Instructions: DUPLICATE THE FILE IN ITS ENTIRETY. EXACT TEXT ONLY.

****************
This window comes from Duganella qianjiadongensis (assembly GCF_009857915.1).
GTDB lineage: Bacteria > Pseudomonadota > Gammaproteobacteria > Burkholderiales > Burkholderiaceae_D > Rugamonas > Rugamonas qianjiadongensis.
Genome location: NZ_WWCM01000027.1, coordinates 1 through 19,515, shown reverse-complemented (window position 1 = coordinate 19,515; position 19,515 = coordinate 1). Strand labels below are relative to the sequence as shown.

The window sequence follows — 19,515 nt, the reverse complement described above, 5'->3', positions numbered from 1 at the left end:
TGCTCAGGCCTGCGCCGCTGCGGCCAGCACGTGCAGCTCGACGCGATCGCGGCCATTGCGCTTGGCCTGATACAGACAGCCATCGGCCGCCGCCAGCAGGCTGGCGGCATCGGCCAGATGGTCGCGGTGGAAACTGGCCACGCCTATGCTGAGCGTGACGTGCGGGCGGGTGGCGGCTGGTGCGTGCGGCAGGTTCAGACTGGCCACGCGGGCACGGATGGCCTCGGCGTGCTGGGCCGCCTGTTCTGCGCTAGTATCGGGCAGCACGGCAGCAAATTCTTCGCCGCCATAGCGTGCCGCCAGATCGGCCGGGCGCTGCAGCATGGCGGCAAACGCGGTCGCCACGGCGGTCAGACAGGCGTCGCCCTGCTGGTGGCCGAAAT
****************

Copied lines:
This window comes from Duganella qianjiadongensis (assembly GCF_009857915.1).
GTDB lineage: Bacteria > Pseudomonadota > Gammaproteobacteria > Burkholderiales > Burkholderiaceae_D > Rugamonas > Rugamonas qianjiadongensis.
Genome location: NZ_WWCM01000027.1, coordinates 1 through 19,515, shown reverse-complemented (window position 1 = coordinate 19,515; position 19,515 = coordinate 1). Strand labels below are relative to the sequence as shown.

The window sequence follows — 19,515 nt, the reverse complement described above, 5'->3', positions numbered from 1 at the left end:
TGCTCAGGCCTGCGCCGCTGCGGCCAGCACGTGCAGCTCGACGCGATCGCGGCCATTGCGCTTGGCCTGATACAGACAGCCATCGGCCGCCGCCAGCAGGCTGGCGGCATCGGCCAGATGGTCGCGGTGGAAACTGGCCACGCCTATGCTGAGCGTGACGTGCGGGCGGGTGGCGGCTGGTGCGTGCGGCAGGTTCAGACTGGCCACGCGGGCACGGATGGCCTCGGCGTGCTGGGCCGCCTGTTCTGCGCTAGTATCGGGCAGCACGGCAGCAAATTCTTCGCCGCCATAGCGTGCCGCCAGATCGGCCGGGCGCTGCAGCATGGCGGCAAACGCGGTCGCCACGGCGGTCAGACAGGCGTCGCCCTGCTGGTGGCCGAAAT